Defense Date


Document Type


Degree Name

Master of Fine Arts


Interior Design

First Advisor

Christiana Lafazani

Second Advisor

Roberto L. Ventura

Third Advisor

Emily Smith

Fourth Advisor

Jen Fell

Fifth Advisor

Sara Reed

Sixth Advisor

Camden Whitehead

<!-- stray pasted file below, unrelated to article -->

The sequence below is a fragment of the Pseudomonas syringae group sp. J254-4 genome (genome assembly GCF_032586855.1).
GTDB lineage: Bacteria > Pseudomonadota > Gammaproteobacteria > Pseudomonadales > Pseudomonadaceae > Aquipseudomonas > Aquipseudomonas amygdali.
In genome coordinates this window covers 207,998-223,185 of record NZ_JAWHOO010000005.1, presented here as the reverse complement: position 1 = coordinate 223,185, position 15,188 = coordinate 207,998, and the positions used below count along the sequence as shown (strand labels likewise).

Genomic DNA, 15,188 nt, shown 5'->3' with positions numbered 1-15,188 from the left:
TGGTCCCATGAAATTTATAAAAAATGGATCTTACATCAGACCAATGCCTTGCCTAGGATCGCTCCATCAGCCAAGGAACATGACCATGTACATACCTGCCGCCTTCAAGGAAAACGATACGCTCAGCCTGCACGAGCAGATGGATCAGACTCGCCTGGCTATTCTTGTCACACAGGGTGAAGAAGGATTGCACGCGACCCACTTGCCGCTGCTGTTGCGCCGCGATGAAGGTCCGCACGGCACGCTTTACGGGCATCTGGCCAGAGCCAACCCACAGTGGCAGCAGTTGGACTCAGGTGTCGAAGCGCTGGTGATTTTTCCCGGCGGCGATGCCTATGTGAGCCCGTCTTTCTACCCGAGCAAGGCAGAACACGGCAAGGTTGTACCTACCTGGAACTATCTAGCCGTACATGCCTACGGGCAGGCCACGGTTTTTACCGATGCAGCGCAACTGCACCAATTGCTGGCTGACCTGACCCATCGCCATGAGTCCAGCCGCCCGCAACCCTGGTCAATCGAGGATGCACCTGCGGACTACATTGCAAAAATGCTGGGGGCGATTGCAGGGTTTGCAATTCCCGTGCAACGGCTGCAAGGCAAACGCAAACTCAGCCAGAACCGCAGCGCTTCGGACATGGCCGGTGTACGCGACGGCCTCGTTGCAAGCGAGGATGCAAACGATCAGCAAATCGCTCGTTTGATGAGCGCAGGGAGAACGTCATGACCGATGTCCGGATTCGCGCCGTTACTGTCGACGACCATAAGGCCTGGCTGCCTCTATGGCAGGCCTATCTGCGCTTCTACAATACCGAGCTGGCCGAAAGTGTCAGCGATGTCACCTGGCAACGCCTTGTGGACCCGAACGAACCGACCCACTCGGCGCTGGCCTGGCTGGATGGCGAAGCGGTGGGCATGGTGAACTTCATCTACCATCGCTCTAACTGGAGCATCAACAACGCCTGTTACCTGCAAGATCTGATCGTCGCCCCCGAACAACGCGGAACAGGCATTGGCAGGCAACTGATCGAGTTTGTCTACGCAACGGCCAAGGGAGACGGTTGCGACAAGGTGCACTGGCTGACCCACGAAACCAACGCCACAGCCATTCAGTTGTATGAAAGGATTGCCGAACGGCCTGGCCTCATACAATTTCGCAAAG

How might interior environments play a role in promoting life long well being? According to Passarino, et al., genetic variety only accounts for about 25% of the variation of human longevity. A combination of diet, environment and exercise comprise the greatest factors. The amount of time Americans spend indoors presents a challenge to increasing physical activity: the Environmental Protection Agency (EPA) states that Americans spend 93% of their lives indoors (Roberts, 2016). Therefore, if physical activity is crucial to living longer, the design of interior environments could logically be a critical factor in promoting natural movement and sustaining lifelong well-being. National Geographic fellow Dan Buettner identified five “Blue Zones” throughout the world where people naturally live longer: Ikaria, Greece; Okinawa, Japan; Oligastra Region, Sardinia; Loma Linda, California; and Nicoya Peninsula, Costa Rica. These regions have unusually high concentrations of centenarians who had grown old without noticeable signs of heart disease, obesity, cancer or diabetes (Buettner, 2015). Buettner identified nine common principles that universally characterize well-being in the Blue Zones. The first, and most crucial to design in the built environment, is to “move naturally.” Healthy centenarians, Buettner says, “live in environments that constantly nudge them into moving” (Buettner, 2015). This research will seek to translate Blue Zone principles aimed at promoting continued well-being through natural movement that can inform principles for the creation of interior environments. RESEARCH METHODOLOGIES Further analysis of Blue Zones principles will address specific conditions and behaviors that encourage natural movement. A literature review and case studies will be presented that show a correlation between natural movement within the built environment and measurable increases in healthy outcomes. The example projects include La Maison de Verre, Paris, France; L’Unité d’Habitation à Marseille, France; and Tea House, Bethesda, Maryland. Interior design that encourages regular natural movement occurs primarily in the design of a building’s major circulation systems and its program (Center for Active Design, 2010). Corridors, elevators and lobbies that connect other spaces in the program encourage walking. Elements like stairs, bicycle storage and furniture that produces micro-movement promote activity when they are visible, safe and attractive. Programmed spaces that encourage physical activity like dance/movement studios and those that promote healthy diets also lead to increases in healthy behaviors, which ultimately lead to increased longevity. Using these guides, a building in Richmond, Virginia will be redesigned as a micro-Blue Zone that could be used as a model for promoting increased life long well being. This two-level adaptive reuse, mixed use commercial project will address vertical transitions, social spaces and outdoor relationships that encourage residents and visitors to move throughout the day.


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